In leaving Georgia Tech, Eric Reveno wanting to ‘shake things up a little bit’

Georgia Tech assistant coach Eric Reveno with Yellow Jackets center James Banks during a Feb. 25, 2020 game at McCamish Pavilion.

Credit: Georgia Tech Athletics/Clyde Clik

Credit: Georgia Tech Athletics/Clyde Clik

Georgia Tech assistant coach Eric Reveno with Yellow Jackets center James Banks during a Feb. 25, 2020 game at McCamish Pavilion.

While eager to begin a new chapter at Oregon State, former Georgia Tech associate head coach Eric Reveno felt the weight of what he was leaving behind. In six seasons at Tech with coach Josh Pastner, Reveno formed a strong bond with Tech and Atlanta. He’ll have the same job title at Oregon State.

“For me personally, part of me is concerned maybe I’m messing with a really good thing,” Reveno said in an interview with The Atlanta Journal-Constitution. “Because I really enjoyed Georgia Tech and Atlanta and coach Pastner and the staff and the players. But at the same time, it’s almost like the last couple years, because of COVID, were sort of on standstill. All of the sudden, I’ve been there six years, and it’s time to maybe shake things up a little bit and give myself another opportunity, so we’ll see.”

Reveno was the lone remaining member of Pastner’s original coaching staff when he decided to accept Oregon State coach Wayne Tinkle’s offer to join his staff after he fired two assistants following the Beavers’ 3-28 season. The hire became public last Tuesday. For Reveno, it is a return to the West Coast, where he grew up and where he had been for the whole of his coaching career before he was hired at Tech in 2016 following his dismissal as head coach at Portland. Further, his parents are in Arizona and he has a daughter at Stanford. He has known Tinkle since they were on the same AAU team prior to their senior year in high school.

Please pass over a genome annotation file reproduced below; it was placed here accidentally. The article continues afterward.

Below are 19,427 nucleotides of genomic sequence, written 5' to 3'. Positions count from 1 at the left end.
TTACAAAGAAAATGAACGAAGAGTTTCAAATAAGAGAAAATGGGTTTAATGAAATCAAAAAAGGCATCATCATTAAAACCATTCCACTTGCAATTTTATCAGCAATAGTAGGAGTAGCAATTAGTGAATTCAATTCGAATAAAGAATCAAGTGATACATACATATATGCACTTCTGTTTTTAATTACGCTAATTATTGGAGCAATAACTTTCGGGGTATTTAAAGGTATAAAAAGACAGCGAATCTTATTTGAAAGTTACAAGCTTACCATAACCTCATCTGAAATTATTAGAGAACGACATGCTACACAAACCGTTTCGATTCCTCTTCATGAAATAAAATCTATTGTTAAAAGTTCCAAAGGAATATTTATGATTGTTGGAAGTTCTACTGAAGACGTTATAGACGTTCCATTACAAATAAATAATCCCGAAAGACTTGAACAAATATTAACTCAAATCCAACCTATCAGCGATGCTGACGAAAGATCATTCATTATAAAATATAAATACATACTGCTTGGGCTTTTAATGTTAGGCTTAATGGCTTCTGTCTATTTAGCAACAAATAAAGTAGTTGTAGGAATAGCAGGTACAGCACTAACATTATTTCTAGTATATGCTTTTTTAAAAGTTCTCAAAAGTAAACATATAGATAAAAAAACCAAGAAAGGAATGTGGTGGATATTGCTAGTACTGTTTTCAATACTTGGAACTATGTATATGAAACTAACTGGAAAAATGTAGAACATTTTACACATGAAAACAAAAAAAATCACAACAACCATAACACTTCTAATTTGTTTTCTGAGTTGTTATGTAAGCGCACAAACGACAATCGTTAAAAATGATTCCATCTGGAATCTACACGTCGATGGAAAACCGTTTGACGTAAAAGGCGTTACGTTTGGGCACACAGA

“So I’ve known him, and we’ve talked before and then this opportunity came,” Reveno said. “They had a great year two years ago and a bad year last year. We talked. It was just an opportunity to get back to the Pac-12 and the West Coast.”

It is his hope, too, that being closer to his professional networks will help him in his attempt to be a head coach again. He served as Portland’s head coach for 10 seasons. Still, he expressed his optimism for where Pastner’s team is headed. He said he would miss coaching Tech’s post players, Rodney Howard and Jordan Meka. He said he jokingly told former center Saba Gigiberia that he might have stayed if he had known Gigiberia was going to go in the transfer portal.

“Bless his heart, he’s a handful, but he’s a good kid,” Reveno said of Gigiberia. “Rodney and Jordan Meka – just some really good guys and I’m excited about what they’ve got going on here.”

Reveno said he would take a lot of memories and good relationships that he formed at Tech not only within the team and the athletic department but across campus.

“I got to know all kinds of people,” Reveno said. “It was a very rewarding community to be a part of.”

Pastner said that he would not begin searching in earnest for Reveno’s successor until May. He said he would not be bound to find a coach with Reveno’s distinctives, such as his experience as a head coach or his expertise in coaching post players.

“I’m going to try to get the right fit, what I think is best for Georgia Tech, best for the program, best for future student-athletes, current student-athletes,” Pastner told the AJC. “Whether the individual is a head coach or not or a prior head coach or not, that’s not going to factor in it.”

He felt similarly about Reveno’s background in coaching bigs, though it was a strength that he brought to the staff, as he developed Ben Lammers, James Banks and Moses Wright before taking on Howard.

“I think if you’re a coach, you’re a coach, especially in basketball,” Pastner said. “You’ve got to be able to coach all positions – guards, wings, bigs, it doesn’t matter.”